Defoe says dealers are also on the front lines when it comes to blocking the trafficking of stolen weapons.
“Any time somebody brings a gun to trade in and or they want to sell it, we call the state of Oregon and do a numbers check.”
Defoe takes out a Remington hunting rifle, points to sequence of stamped numbers on the side of the barrel.
“Right here. Here’s the serial number. Can you see it?”
Those are numbers state police check against a database of weapons reported stolen. And every once in awhile, they’ll get a match.
“We had another hit the other day and what happens is the man in blue comes through the door and I say ‘This is Mr. Jones. Here’s the gun.’ “
Defoe says in that case the person in possession of the gun was an older man. The man claimed he had no idea it was stolen, and that he bought it years ago from another man who had since died.
Defoe says he believed the guy. But that hasn’t been true for every person who walks into his store.
“I’ve stopped a gun sale a couple times just from gut feelings. If somebody’s kind of off their rocker I will not be part of selling them a firearm. They can go somewhere else and buy it if they need to. I’m not doing it.”
Both Defoe and Hamburger say ever since the gun deaths in Newtown, Connecticut, sales have risen dramatically. Defoe says overall sales at his store are up around 500 percent over the last 12 months. Hamburger says he’s continually having to spread out the handguns in his display case to keep it from looking empty.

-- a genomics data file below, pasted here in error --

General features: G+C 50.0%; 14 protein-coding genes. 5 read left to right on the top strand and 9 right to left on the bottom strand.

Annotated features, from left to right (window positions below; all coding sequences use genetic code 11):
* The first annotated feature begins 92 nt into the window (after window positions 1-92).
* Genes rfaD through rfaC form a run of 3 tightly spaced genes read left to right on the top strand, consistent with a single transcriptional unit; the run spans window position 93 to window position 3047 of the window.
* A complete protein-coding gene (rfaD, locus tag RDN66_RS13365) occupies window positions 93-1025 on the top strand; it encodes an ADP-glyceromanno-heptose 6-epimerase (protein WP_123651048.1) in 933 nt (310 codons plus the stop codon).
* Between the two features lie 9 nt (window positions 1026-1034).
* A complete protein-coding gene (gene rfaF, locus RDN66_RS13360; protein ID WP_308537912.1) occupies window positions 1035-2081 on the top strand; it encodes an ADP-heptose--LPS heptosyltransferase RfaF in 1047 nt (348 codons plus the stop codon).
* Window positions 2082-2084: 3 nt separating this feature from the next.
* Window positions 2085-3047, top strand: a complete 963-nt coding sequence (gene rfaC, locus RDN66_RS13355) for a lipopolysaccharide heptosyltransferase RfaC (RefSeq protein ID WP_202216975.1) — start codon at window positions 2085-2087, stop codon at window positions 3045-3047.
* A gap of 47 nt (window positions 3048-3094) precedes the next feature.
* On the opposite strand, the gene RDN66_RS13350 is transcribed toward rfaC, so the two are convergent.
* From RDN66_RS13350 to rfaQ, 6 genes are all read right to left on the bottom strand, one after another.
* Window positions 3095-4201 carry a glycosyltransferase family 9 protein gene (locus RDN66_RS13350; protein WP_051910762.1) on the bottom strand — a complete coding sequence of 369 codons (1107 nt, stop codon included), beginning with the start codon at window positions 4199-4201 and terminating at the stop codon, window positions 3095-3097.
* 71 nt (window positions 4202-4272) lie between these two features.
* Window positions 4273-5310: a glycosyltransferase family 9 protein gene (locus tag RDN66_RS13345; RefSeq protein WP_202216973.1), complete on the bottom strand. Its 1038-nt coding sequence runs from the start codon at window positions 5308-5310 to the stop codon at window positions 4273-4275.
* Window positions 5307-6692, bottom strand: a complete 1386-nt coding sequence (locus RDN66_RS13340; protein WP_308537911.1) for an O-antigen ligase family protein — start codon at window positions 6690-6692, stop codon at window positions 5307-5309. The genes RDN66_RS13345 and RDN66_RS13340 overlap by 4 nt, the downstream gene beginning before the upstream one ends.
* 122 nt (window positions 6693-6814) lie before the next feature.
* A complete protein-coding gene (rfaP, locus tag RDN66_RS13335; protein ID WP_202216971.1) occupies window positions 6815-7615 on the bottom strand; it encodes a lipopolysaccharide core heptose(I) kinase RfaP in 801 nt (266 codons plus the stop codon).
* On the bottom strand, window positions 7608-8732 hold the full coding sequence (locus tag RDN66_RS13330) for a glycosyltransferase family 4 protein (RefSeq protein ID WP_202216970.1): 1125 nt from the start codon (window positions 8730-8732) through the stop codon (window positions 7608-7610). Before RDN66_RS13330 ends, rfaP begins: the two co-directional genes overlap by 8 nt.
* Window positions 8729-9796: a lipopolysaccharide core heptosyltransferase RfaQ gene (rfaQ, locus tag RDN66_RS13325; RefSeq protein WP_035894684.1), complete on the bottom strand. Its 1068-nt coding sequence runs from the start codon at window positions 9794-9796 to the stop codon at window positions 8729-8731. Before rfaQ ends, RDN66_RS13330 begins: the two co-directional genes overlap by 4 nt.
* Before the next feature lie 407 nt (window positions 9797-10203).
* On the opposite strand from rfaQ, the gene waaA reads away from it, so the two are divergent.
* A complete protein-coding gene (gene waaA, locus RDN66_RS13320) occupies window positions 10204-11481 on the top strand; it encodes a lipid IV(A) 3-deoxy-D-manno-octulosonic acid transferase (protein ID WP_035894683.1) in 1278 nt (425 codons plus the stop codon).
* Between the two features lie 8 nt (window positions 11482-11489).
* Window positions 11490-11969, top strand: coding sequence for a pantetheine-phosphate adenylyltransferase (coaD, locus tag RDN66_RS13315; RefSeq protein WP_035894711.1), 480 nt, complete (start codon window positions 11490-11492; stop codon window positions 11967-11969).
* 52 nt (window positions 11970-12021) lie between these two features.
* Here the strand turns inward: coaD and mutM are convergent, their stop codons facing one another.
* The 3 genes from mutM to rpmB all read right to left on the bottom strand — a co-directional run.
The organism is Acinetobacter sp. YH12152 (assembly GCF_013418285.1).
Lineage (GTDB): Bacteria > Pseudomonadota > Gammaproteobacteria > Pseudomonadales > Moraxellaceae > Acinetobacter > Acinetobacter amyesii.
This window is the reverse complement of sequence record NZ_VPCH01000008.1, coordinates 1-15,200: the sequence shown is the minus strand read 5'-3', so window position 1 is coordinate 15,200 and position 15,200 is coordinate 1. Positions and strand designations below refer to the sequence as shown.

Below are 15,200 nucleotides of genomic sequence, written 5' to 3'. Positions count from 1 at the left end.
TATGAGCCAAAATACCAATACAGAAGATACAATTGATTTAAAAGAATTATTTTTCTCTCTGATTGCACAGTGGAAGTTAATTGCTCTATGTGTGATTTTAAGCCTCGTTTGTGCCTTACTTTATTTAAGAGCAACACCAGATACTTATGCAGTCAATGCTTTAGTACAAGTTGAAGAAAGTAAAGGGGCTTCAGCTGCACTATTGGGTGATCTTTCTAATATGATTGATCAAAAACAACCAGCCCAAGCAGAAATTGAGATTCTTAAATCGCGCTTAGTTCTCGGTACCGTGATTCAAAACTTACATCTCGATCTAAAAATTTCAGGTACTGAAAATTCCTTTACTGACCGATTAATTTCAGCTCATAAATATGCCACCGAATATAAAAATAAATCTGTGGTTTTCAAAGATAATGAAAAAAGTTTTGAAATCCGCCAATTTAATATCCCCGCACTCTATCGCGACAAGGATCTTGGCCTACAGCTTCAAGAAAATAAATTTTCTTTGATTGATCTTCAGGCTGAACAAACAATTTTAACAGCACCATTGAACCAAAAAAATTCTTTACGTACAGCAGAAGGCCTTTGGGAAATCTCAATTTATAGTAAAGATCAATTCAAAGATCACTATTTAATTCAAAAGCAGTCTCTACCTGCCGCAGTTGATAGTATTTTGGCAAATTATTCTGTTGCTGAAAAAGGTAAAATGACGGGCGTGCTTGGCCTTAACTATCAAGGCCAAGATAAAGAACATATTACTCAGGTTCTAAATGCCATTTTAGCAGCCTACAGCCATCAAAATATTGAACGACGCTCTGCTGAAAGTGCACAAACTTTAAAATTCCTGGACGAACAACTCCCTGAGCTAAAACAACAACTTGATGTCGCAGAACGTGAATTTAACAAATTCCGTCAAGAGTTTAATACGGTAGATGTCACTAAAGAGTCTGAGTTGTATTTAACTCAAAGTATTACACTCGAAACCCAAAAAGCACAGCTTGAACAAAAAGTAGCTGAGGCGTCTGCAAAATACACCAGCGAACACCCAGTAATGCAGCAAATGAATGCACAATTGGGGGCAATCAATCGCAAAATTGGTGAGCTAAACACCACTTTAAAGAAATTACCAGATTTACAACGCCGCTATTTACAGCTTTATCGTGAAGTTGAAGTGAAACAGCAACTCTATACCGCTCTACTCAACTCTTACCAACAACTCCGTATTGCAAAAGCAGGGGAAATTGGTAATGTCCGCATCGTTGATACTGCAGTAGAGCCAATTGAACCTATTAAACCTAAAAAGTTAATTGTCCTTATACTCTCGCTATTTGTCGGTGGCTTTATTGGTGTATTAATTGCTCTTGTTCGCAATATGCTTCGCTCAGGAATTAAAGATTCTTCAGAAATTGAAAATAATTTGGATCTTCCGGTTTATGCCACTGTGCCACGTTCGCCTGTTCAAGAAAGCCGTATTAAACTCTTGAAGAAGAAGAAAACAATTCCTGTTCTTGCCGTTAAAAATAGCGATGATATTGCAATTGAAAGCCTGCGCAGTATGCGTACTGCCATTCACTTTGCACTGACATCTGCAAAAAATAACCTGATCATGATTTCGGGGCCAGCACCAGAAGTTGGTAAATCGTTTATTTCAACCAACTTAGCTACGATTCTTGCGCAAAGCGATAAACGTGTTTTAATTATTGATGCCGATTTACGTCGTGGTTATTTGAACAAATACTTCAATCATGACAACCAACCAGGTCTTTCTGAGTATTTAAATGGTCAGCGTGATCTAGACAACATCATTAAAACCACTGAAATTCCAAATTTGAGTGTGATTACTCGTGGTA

With supplies tight, gun shows offer a place where prospective buyers can connect with dealers to find what they’re looking for.
“This is the busiest we’ve ever had it. It is absolutely the record crowd,” according to Ken Daugherty the owner and promoter of the Oregon Trail Gun Show.
He says he’s been doing this show nearly 20 years. This weekend, he’s at the Deschutes County Expo Center in Redmond. There’s a line out the door for ticket holders ready to buy. All weapons need to be checked at the door, where they’re banded with a plastic tie that prevents them from being loaded.
Clark Linss is one of about 70 exhibitors here. Linss specializes in antique guns. He says he’s been buying and selling them for 30 years now.
“You never really own this stuff, you’re just a custodian of it for a short period of time, this is made in 1871. That gun is a hundred and thirty years old. How many people do you think have owned that in 130 years. So they’re just trading hands constantly.”
The question of how these guns change hands has brought a great deal of attention to what many call the gun show loophole.
That’s a type of omission in federal law that allows non-licensed individuals to sell their guns without conducting a criminal background check on the prospective buyer.
Gun show promoter Ken Daugherty says there are a lot of states where you can do that. “But that’s not so in Oregon. If you are in a gun show, whether you’re a federal firearms dealer, or a private individual, you still have to do a background check.”
But while Oregon is one of a small but growing number of states that requires background checks for private firearm sales at gun shows, neither state nor federal laws require a background check for private sales that take place outside a gun show.
One proposal in Congress would make background checks mandatory for all gun sales.
Here in Oregon, the Legislature is considering a bill that would essentially do the same thing.
Both Hamburger and Defoe say they support that. Defoe says he recommends a background check for all private sales — just to be safe. He says some dealers will provide that service already, for a fee.
Many of the sources for this series came to us from OPB’s Public Insight Network. You can share your perspective on our “Gun Stories” tumblr page, and hear all of the features in this series by visiting opb.org/gunstories.